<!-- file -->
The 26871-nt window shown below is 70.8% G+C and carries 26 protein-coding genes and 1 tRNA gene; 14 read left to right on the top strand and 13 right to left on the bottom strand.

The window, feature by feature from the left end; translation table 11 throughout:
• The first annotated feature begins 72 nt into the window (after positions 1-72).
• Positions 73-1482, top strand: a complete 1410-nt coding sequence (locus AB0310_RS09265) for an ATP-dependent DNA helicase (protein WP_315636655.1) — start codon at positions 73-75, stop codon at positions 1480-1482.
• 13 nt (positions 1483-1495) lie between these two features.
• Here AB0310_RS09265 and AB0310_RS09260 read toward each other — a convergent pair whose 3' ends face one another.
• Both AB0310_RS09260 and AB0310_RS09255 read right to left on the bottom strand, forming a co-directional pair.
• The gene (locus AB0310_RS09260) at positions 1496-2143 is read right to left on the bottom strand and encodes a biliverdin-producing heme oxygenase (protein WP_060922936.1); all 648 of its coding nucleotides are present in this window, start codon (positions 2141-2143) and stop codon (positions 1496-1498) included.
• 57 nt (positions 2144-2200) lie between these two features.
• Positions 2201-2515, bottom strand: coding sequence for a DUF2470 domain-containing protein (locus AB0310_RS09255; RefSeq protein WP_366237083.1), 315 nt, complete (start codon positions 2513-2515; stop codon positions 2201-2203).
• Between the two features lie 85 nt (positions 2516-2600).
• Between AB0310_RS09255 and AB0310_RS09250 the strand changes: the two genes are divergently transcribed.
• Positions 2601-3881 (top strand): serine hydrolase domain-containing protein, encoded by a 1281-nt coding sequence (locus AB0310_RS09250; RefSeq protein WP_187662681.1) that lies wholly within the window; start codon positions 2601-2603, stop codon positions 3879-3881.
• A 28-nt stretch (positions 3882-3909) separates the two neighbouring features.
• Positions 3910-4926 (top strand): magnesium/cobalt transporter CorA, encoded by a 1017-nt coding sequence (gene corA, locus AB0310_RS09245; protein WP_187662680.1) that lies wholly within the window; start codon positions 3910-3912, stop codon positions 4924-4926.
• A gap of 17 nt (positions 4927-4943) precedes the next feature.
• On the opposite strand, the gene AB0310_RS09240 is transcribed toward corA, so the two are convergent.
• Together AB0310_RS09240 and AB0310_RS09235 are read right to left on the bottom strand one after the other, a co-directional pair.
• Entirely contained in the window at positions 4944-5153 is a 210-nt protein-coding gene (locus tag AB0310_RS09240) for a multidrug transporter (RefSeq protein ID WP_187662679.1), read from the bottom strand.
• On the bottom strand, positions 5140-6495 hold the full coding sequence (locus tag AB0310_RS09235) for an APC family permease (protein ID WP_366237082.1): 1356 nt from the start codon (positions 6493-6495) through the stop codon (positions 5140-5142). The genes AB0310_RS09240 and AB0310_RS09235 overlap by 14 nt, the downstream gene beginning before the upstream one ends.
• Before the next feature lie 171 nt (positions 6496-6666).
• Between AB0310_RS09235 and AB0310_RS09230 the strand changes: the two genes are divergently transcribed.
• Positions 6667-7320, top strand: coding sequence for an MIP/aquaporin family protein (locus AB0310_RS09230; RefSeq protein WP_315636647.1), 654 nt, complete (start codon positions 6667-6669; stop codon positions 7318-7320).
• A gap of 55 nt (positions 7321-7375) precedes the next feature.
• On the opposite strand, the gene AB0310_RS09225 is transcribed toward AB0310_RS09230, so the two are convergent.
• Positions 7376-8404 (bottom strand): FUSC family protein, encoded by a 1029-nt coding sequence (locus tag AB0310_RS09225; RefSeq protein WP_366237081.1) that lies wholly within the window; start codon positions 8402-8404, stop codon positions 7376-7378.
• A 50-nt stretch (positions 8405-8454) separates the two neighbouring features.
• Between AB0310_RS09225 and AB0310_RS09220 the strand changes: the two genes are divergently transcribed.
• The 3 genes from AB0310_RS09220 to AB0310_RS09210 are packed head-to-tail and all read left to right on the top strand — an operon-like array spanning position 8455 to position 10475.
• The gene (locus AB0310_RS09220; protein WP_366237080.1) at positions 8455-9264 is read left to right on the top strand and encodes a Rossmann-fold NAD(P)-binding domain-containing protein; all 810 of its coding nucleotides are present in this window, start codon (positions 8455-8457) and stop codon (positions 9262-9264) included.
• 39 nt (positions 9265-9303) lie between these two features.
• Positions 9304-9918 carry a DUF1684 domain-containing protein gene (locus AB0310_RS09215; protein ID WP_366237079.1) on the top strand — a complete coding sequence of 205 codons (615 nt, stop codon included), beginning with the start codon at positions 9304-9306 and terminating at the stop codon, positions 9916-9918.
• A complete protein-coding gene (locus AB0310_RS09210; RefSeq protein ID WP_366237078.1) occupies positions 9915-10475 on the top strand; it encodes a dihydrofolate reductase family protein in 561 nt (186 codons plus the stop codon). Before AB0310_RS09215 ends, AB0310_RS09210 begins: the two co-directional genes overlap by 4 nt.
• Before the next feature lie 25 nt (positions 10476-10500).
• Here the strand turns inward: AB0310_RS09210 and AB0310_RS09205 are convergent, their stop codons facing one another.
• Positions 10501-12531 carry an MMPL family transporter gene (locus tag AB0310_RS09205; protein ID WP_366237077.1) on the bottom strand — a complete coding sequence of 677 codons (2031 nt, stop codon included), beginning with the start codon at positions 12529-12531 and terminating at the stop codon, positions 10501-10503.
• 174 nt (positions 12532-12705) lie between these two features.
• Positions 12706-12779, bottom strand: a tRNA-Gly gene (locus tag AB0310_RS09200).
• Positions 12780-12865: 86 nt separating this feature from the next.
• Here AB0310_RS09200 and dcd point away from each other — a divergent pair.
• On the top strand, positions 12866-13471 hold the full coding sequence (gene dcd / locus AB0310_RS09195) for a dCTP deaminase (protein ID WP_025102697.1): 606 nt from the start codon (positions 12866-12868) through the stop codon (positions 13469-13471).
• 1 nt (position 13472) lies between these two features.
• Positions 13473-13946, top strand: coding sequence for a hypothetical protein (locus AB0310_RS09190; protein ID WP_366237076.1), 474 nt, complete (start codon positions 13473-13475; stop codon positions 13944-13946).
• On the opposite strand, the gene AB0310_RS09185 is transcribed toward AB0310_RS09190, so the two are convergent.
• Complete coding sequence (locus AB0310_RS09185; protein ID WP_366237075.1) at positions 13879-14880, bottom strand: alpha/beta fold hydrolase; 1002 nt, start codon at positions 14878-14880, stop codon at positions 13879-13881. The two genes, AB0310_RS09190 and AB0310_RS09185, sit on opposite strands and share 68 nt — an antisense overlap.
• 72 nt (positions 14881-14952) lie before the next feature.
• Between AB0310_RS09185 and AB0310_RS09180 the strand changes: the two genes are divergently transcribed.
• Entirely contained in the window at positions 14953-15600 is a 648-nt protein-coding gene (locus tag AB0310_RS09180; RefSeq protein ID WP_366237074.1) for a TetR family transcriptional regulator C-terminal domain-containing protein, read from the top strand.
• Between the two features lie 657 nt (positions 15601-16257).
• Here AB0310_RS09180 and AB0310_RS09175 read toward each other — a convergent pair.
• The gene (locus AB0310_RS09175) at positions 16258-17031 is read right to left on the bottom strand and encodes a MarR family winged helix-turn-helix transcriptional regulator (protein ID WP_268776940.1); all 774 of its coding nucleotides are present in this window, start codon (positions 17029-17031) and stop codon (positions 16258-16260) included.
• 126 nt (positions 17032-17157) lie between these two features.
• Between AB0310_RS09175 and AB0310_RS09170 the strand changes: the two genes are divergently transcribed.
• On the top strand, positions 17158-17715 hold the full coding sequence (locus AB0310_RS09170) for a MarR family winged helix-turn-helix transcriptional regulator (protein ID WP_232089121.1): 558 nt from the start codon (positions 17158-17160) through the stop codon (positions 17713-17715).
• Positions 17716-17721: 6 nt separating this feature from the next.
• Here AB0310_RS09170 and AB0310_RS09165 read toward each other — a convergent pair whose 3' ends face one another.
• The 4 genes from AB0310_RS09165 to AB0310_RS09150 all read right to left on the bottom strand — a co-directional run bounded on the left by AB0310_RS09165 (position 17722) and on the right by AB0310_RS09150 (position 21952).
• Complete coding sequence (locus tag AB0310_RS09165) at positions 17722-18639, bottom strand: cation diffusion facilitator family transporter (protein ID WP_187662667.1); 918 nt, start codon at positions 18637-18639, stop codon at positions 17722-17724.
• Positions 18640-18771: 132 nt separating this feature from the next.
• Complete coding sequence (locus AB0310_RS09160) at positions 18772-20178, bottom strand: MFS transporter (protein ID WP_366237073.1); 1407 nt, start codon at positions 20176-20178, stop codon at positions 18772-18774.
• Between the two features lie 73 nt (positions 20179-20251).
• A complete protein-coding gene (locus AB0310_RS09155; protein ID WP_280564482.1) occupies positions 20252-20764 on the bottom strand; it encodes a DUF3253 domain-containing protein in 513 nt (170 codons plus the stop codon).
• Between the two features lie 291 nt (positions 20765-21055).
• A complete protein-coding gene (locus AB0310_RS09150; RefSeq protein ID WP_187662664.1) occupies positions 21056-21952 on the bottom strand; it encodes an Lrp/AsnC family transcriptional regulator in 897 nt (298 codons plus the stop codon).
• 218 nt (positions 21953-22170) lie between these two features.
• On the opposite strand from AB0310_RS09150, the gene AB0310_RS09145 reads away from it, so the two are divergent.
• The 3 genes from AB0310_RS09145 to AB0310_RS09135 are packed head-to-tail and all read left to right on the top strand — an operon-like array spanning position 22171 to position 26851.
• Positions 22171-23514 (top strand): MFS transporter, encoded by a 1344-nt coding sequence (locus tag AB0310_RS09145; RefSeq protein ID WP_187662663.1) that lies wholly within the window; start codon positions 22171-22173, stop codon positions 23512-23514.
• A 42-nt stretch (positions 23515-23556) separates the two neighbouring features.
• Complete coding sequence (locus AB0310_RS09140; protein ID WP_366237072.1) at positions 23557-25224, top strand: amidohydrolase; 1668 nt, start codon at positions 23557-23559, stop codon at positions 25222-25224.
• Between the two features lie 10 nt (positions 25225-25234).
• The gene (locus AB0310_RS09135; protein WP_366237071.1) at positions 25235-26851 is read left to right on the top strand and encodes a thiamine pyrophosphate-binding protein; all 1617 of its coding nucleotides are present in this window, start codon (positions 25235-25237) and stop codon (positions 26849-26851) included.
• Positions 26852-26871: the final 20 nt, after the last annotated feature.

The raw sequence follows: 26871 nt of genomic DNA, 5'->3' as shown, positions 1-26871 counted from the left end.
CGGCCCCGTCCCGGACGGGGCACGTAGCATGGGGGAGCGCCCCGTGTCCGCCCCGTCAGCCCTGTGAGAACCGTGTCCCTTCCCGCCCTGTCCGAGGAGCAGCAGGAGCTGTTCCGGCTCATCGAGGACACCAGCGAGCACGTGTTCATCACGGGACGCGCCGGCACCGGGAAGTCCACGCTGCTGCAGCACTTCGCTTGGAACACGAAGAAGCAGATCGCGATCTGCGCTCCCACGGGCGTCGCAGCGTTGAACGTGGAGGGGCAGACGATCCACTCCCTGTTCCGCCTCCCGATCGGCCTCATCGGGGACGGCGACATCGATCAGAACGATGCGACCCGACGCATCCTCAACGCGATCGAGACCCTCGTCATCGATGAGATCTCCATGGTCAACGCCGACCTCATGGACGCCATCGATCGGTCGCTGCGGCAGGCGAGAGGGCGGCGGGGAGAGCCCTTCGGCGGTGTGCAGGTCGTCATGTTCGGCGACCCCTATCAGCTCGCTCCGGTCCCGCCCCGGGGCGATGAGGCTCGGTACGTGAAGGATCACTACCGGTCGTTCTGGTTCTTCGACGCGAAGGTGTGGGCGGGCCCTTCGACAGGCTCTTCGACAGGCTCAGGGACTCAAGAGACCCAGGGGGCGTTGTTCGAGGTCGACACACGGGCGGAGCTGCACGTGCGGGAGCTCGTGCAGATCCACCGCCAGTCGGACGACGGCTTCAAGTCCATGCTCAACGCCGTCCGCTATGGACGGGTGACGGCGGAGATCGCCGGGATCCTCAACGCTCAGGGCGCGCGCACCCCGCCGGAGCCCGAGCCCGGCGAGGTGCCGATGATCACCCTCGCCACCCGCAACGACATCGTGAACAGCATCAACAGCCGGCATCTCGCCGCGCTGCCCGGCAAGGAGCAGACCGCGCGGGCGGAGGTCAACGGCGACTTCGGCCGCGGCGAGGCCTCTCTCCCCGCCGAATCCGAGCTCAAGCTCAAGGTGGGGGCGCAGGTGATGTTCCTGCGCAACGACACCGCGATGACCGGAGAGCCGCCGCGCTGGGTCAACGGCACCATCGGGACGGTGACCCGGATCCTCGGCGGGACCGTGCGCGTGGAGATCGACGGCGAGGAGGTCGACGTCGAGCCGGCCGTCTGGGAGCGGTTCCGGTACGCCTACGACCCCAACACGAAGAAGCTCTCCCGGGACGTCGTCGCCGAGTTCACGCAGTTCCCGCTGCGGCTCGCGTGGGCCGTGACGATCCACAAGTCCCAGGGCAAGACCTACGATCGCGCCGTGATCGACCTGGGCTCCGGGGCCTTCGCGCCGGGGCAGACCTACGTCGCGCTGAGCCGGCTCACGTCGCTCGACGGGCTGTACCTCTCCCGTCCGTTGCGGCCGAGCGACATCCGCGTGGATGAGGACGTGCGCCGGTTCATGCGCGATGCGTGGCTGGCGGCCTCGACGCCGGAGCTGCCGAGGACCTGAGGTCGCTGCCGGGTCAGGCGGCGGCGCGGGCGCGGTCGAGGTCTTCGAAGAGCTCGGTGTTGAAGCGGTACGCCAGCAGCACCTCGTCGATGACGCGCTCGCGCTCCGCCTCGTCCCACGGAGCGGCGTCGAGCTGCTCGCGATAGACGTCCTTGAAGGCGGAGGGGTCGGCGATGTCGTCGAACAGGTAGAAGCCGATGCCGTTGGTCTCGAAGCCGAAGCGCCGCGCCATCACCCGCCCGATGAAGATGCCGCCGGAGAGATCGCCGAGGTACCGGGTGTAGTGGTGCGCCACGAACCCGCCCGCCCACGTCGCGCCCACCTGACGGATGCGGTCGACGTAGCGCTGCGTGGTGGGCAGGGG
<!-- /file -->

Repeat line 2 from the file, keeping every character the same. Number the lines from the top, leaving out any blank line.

The window, feature by feature from the left end; translation table 11 throughout: